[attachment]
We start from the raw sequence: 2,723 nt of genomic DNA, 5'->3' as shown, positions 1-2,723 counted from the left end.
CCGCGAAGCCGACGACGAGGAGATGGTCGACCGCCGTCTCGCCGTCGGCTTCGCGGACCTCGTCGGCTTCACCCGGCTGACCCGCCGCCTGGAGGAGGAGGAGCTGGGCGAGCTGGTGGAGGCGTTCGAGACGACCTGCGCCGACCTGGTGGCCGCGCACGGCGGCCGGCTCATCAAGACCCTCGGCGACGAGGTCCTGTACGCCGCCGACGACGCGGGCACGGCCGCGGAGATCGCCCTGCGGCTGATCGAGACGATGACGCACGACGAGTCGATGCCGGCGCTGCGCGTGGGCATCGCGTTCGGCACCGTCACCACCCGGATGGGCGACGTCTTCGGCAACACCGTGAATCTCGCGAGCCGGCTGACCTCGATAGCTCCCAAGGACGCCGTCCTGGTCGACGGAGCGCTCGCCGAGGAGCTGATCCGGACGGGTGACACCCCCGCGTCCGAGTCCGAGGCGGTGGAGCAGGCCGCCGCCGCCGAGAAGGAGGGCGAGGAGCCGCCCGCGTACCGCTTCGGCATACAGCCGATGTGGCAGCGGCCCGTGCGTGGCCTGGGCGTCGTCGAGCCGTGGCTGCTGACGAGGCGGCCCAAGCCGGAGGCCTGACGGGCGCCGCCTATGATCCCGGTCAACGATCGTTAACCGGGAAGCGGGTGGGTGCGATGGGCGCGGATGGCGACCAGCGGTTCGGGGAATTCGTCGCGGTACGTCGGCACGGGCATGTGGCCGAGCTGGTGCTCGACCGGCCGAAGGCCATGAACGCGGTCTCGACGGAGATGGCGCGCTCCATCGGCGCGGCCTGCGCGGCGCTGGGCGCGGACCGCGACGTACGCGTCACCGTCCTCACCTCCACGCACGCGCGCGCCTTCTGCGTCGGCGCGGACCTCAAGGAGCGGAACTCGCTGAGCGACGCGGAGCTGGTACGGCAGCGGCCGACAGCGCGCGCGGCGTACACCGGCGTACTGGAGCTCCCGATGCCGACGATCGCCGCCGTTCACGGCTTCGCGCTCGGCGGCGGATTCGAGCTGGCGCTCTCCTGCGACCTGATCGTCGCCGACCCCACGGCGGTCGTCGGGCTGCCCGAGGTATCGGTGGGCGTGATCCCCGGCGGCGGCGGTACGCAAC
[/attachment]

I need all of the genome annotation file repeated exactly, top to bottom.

We start from the raw sequence: 2,723 nt of genomic DNA, 5'->3' as shown, positions 1-2,723 counted from the left end.
CCGCGAAGCCGACGACGAGGAGATGGTCGACCGCCGTCTCGCCGTCGGCTTCGCGGACCTCGTCGGCTTCACCCGGCTGACCCGCCGCCTGGAGGAGGAGGAGCTGGGCGAGCTGGTGGAGGCGTTCGAGACGACCTGCGCCGACCTGGTGGCCGCGCACGGCGGCCGGCTCATCAAGACCCTCGGCGACGAGGTCCTGTACGCCGCCGACGACGCGGGCACGGCCGCGGAGATCGCCCTGCGGCTGATCGAGACGATGACGCACGACGAGTCGATGCCGGCGCTGCGCGTGGGCATCGCGTTCGGCACCGTCACCACCCGGATGGGCGACGTCTTCGGCAACACCGTGAATCTCGCGAGCCGGCTGACCTCGATAGCTCCCAAGGACGCCGTCCTGGTCGACGGAGCGCTCGCCGAGGAGCTGATCCGGACGGGTGACACCCCCGCGTCCGAGTCCGAGGCGGTGGAGCAGGCCGCCGCCGCCGAGAAGGAGGGCGAGGAGCCGCCCGCGTACCGCTTCGGCATACAGCCGATGTGGCAGCGGCCCGTGCGTGGCCTGGGCGTCGTCGAGCCGTGGCTGCTGACGAGGCGGCCCAAGCCGGAGGCCTGACGGGCGCCGCCTATGATCCCGGTCAACGATCGTTAACCGGGAAGCGGGTGGGTGCGATGGGCGCGGATGGCGACCAGCGGTTCGGGGAATTCGTCGCGGTACGTCGGCACGGGCATGTGGCCGAGCTGGTGCTCGACCGGCCGAAGGCCATGAACGCGGTCTCGACGGAGATGGCGCGCTCCATCGGCGCGGCCTGCGCGGCGCTGGGCGCGGACCGCGACGTACGCGTCACCGTCCTCACCTCCACGCACGCGCGCGCCTTCTGCGTCGGCGCGGACCTCAAGGAGCGGAACTCGCTGAGCGACGCGGAGCTGGTACGGCAGCGGCCGACAGCGCGCGCGGCGTACACCGGCGTACTGGAGCTCCCGATGCCGACGATCGCCGCCGTTCACGGCTTCGCGCTCGGCGGCGGATTCGAGCTGGCGCTCTCCTGCGACCTGATCGTCGCCGACCCCACGGCGGTCGTCGGGCTGCCCGAGGTATCGGTGGGCGTGATCCCCGGCGGCGGCGGTACGCAAC